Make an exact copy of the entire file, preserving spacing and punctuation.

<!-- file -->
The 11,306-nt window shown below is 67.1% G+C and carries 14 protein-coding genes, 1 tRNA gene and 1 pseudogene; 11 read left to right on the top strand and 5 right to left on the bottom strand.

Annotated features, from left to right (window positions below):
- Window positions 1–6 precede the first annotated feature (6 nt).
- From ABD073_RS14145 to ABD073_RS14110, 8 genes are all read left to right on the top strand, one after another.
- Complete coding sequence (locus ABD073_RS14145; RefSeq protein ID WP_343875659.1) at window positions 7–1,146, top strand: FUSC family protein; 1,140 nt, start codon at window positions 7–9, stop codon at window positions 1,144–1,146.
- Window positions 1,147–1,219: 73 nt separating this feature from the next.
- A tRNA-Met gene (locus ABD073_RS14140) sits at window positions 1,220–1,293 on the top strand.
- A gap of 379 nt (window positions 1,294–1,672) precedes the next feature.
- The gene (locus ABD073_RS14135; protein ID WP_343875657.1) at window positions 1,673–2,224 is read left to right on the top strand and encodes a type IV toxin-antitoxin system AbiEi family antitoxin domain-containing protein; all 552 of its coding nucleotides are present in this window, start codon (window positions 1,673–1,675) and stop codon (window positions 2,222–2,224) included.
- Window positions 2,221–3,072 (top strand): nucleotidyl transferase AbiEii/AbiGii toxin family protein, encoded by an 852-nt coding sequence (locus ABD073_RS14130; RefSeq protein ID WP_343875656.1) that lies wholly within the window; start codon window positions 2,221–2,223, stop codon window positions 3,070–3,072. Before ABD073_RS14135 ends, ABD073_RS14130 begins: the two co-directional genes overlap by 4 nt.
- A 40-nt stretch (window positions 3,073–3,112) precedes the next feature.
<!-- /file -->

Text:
The 11,306-nt window shown below is 67.1% G+C and carries 14 protein-coding genes, 1 tRNA gene and 1 pseudogene; 11 read left to right on the top strand and 5 right to left on the bottom strand.

Annotated features, from left to right (window positions below):
- Window positions 1–6 precede the first annotated feature (6 nt).
- From ABD073_RS14145 to ABD073_RS14110, 8 genes are all read left to right on the top strand, one after another.
- Complete coding sequence (locus ABD073_RS14145; RefSeq protein ID WP_343875659.1) at window positions 7–1,146, top strand: FUSC family protein; 1,140 nt, start codon at window positions 7–9, stop codon at window positions 1,144–1,146.
- Window positions 1,147–1,219: 73 nt separating this feature from the next.
- A tRNA-Met gene (locus ABD073_RS14140) sits at window positions 1,220–1,293 on the top strand.
- A gap of 379 nt (window positions 1,294–1,672) precedes the next feature.
- The gene (locus ABD073_RS14135; protein ID WP_343875657.1) at window positions 1,673–2,224 is read left to right on the top strand and encodes a type IV toxin-antitoxin system AbiEi family antitoxin domain-containing protein; all 552 of its coding nucleotides are present in this window, start codon (window positions 1,673–1,675) and stop codon (window positions 2,222–2,224) included.
- Window positions 2,221–3,072 (top strand): nucleotidyl transferase AbiEii/AbiGii toxin family protein, encoded by an 852-nt coding sequence (locus ABD073_RS14130; RefSeq protein ID WP_343875656.1) that lies wholly within the window; start codon window positions 2,221–2,223, stop codon window positions 3,070–3,072. Before ABD073_RS14135 ends, ABD073_RS14130 begins: the two co-directional genes overlap by 4 nt.
- A 40-nt stretch (window positions 3,073–3,112) precedes the next feature.